EGU23-2155, updated on 21 Apr 2023
EGU General Assembly 2023
© Author(s) 2023. This work is distributed under
the Creative Commons Attribution 4.0 License.

EroCA: a new tool for simulating constructed landform erosion

Shahla Yavari1, Neil McIntyre2, Qi Shao3, and Thomas Baumgartl3
Shahla Yavari et al.
  • 11 Centre for Water in the Minerals Industry, Sustainable Minerals Institute, The University of Queensland, Brisbane, QLD 4072, Australia
  • 2School of Civil Engineering, The University of Queensland, Brisbane, QLD 4072, Australia
  • 3Geotechnical and Hydrological Engineering Research Group, Federation University, Churchill, VIC 3841, Australia

Extensive disturbances during the mining and rehabilitation process can include removal of vegetation, removal and storage of soils hence their modification, changes in topography, and planting of new vegetation. A main goal of mine rehabilitation is to produce a post-mining landscape that is resistant to geotechnical failure and to surface erosion processes. To achieve this, hydrology and erosion models are required to determine erosion rates under alternative landscape designs, including landscape form and cover options.

By critical review of the relevant literature, it was found that most previous erosion modelling studies have concentrated on surface hydrology in agricultural, forestry, and other natural systems, while disturbed ecosystems like mining regions have received little attention. Landscape evolution models have been developed for mined landform applications but modelling over long time-scales compromises the temporal and spatial resolution.

The main objectives of this research therefore were:

  • Extend an existing plot-scale hydrological model to plot-scale erosion model.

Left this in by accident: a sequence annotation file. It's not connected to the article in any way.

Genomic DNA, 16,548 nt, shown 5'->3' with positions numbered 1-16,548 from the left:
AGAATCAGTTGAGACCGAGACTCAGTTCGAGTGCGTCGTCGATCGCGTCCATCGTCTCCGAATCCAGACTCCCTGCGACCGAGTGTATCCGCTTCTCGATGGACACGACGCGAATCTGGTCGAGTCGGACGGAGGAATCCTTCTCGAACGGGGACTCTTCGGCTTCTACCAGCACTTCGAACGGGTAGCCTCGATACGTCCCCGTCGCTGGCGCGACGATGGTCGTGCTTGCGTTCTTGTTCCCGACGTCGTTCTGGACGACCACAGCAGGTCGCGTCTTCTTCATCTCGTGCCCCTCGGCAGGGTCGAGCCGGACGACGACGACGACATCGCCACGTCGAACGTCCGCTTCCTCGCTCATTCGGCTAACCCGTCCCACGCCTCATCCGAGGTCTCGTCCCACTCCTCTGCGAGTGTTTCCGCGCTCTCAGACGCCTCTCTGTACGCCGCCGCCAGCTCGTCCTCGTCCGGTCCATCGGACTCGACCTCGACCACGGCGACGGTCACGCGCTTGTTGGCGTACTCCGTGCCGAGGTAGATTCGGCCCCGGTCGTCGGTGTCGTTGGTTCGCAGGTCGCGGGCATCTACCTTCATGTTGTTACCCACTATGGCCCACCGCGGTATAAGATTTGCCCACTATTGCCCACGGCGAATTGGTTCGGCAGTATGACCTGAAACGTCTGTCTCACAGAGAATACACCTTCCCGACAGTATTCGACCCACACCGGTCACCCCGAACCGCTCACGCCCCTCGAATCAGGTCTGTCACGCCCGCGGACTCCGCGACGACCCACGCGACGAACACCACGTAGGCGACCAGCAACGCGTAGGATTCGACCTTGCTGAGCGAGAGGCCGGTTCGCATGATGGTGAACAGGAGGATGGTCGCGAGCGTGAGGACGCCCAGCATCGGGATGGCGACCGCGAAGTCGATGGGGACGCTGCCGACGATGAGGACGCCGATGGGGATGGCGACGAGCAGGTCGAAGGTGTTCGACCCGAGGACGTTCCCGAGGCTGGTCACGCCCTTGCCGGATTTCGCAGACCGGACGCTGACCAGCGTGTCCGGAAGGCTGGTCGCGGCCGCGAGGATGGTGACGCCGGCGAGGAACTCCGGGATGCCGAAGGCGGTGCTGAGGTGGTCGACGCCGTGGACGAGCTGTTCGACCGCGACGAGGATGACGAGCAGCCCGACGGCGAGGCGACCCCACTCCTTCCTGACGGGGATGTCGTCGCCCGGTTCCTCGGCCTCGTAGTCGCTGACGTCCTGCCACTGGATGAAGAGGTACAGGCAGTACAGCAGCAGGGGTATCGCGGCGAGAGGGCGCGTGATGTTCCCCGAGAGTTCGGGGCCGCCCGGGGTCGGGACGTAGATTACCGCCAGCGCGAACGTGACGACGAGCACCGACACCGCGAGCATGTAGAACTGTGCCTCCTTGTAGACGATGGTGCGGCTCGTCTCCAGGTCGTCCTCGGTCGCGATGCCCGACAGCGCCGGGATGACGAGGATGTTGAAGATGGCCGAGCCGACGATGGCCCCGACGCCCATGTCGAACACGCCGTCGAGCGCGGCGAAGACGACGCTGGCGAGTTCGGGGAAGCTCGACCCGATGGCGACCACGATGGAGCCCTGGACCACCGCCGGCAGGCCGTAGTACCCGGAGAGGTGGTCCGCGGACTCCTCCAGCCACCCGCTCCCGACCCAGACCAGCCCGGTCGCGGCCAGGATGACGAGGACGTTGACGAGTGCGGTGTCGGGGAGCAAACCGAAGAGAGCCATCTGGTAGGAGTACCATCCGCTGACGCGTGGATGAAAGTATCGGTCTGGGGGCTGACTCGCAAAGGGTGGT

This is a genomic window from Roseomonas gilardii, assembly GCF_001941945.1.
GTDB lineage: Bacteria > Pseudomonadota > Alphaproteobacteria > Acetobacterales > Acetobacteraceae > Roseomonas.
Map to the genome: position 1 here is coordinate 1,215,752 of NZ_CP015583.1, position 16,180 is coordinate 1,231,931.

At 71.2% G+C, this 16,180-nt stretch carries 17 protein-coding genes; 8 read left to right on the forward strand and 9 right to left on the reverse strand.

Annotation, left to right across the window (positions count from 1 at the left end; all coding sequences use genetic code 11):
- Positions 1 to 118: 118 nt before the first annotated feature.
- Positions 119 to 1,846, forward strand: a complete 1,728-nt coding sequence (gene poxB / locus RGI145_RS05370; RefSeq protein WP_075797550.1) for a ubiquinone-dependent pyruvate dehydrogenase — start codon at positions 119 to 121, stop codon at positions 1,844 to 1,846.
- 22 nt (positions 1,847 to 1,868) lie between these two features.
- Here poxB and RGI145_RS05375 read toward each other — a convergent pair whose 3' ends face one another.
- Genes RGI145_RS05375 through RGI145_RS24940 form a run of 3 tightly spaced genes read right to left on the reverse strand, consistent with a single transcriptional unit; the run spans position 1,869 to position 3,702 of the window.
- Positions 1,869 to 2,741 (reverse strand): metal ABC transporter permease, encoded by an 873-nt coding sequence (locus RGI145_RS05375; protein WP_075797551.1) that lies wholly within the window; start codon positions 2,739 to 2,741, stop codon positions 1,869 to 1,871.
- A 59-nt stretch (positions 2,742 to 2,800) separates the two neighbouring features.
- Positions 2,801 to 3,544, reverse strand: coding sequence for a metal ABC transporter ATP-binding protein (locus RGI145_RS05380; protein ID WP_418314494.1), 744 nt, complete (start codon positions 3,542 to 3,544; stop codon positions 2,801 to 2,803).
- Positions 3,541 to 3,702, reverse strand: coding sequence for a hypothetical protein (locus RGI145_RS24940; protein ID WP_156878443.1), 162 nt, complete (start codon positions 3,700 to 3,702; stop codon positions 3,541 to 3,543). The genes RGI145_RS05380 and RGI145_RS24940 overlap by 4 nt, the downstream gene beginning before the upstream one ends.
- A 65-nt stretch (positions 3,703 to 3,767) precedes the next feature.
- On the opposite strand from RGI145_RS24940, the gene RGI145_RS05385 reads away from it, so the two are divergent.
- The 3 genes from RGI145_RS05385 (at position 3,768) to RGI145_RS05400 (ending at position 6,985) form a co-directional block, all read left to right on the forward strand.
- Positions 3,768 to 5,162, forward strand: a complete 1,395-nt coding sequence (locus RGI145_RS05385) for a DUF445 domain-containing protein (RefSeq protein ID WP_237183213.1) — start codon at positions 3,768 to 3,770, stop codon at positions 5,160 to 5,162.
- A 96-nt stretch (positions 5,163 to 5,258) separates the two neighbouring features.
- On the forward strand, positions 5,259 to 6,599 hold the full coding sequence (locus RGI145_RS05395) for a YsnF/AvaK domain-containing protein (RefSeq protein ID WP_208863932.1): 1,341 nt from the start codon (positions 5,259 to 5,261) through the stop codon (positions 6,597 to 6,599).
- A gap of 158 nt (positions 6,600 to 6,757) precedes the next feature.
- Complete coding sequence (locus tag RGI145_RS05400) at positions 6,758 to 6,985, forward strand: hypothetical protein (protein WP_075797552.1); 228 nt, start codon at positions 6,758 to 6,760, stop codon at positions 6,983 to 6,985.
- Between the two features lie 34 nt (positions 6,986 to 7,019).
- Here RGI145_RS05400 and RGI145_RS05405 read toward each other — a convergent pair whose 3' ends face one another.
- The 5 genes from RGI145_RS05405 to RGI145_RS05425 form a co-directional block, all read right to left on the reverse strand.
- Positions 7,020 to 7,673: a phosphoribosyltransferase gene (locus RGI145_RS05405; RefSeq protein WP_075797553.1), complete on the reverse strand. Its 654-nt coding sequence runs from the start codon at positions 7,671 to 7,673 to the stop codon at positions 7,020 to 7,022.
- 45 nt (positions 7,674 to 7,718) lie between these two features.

• To improve knowledge of the errors and uncertainty in applying a high-resolution erosion model to mined landforms and to conclude on the potential applicability and limitations of EroCA.

The experimental data used in the research were from a 30 m × 30 m field plot on a mine waste rock dump in the wet tropical environment of the Ranger mine (north-east Australia) from the period 2009 to 2014. The new EroCA model is an extension to the RunCA model, which was developed to provide high resolution simulation of runoff and infiltration in constructed landforms. The extended model uses mass balance principles and established erosion and sediment transport models, covering both suspended and bedload, and solves the equations using the cellular automata approach. Code verification against analytical solutions of runoff and sediment illustrated small errors, which were partly due to approximations used in the analytical solutions. The EroCA model was then applied to the Ranger experimental plot data to assess the suspended and bedload erosion performance. EroCA was able to reasonably represent the observed flows and turbidity profiles. Although an arbitrary reduction in the erodibility parameter value of 20% per year was needed to simulate the bedload depletion.

How to cite: Yavari, S., McIntyre, N., Shao, Q., and Baumgartl, T.: EroCA: a new tool for simulating constructed landform erosion, EGU General Assembly 2023, Vienna, Austria, 24–28 Apr 2023, EGU23-2155,, 2023.